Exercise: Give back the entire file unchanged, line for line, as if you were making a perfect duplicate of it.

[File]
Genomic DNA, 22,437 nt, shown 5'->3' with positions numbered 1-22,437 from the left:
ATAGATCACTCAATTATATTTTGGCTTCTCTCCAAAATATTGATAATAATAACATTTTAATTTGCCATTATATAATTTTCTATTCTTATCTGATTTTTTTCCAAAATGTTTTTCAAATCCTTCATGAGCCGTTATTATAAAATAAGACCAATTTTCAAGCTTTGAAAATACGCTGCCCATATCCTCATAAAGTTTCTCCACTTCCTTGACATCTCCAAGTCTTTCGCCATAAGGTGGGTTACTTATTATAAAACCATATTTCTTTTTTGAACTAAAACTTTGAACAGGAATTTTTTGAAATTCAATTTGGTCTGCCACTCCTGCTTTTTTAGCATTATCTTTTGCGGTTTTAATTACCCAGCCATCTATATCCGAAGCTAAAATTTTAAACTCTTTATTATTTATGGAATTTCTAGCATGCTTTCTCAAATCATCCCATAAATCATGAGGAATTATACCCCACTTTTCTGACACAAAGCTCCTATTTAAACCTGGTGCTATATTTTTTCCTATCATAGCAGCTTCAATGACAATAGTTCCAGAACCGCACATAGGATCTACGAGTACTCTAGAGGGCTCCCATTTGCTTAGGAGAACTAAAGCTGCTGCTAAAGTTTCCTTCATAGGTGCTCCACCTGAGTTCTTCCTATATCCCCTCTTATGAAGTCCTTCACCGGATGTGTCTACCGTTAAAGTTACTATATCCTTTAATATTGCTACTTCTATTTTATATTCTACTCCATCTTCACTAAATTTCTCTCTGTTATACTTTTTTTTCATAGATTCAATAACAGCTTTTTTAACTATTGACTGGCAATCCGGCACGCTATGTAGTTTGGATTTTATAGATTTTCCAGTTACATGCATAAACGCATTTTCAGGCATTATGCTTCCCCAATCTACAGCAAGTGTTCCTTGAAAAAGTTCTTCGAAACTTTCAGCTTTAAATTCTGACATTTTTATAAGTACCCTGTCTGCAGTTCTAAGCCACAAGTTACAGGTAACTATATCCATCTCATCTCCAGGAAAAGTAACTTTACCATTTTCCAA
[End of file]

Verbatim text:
Genomic DNA, 22,437 nt, shown 5'->3' with positions numbered 1-22,437 from the left:
ATAGATCACTCAATTATATTTTGGCTTCTCTCCAAAATATTGATAATAATAACATTTTAATTTGCCATTATATAATTTTCTATTCTTATCTGATTTTTTTCCAAAATGTTTTTCAAATCCTTCATGAGCCGTTATTATAAAATAAGACCAATTTTCAAGCTTTGAAAATACGCTGCCCATATCCTCATAAAGTTTCTCCACTTCCTTGACATCTCCAAGTCTTTCGCCATAAGGTGGGTTACTTATTATAAAACCATATTTCTTTTTTGAACTAAAACTTTGAACAGGAATTTTTTGAAATTCAATTTGGTCTGCCACTCCTGCTTTTTTAGCATTATCTTTTGCGGTTTTAATTACCCAGCCATCTATATCCGAAGCTAAAATTTTAAACTCTTTATTATTTATGGAATTTCTAGCATGCTTTCTCAAATCATCCCATAAATCATGAGGAATTATACCCCACTTTTCTGACACAAAGCTCCTATTTAAACCTGGTGCTATATTTTTTCCTATCATAGCAGCTTCAATGACAATAGTTCCAGAACCGCACATAGGATCTACGAGTACTCTAGAGGGCTCCCATTTGCTTAGGAGAACTAAAGCTGCTGCTAAAGTTTCCTTCATAGGTGCTCCACCTGAGTTCTTCCTATATCCCCTCTTATGAAGTCCTTCACCGGATGTGTCTACCGTTAAAGTTACTATATCCTTTAATATTGCTACTTCTATTTTATATTCTACTCCATCTTCACTAAATTTCTCTCTGTTATACTTTTTTTTCATAGATTCAATAACAGCTTTTTTAACTATTGACTGGCAATCCGGCACGCTATGTAGTTTGGATTTTATAGATTTTCCAGTTACATGCATAAACGCATTTTCAGGCATTATGCTTCCCCAATCTACAGCAAGTGTTCCTTGAAAAAGTTCTTCGAAACTTTCAGCTTTAAATTCTGACATTTTTATAAGTACCCTGTCTGCAGTTCTAAGCCACAAGTTACAGGTAACTATATCCATCTCATCTCCAGGAAAAGTAACTTTACCATTTTCCAA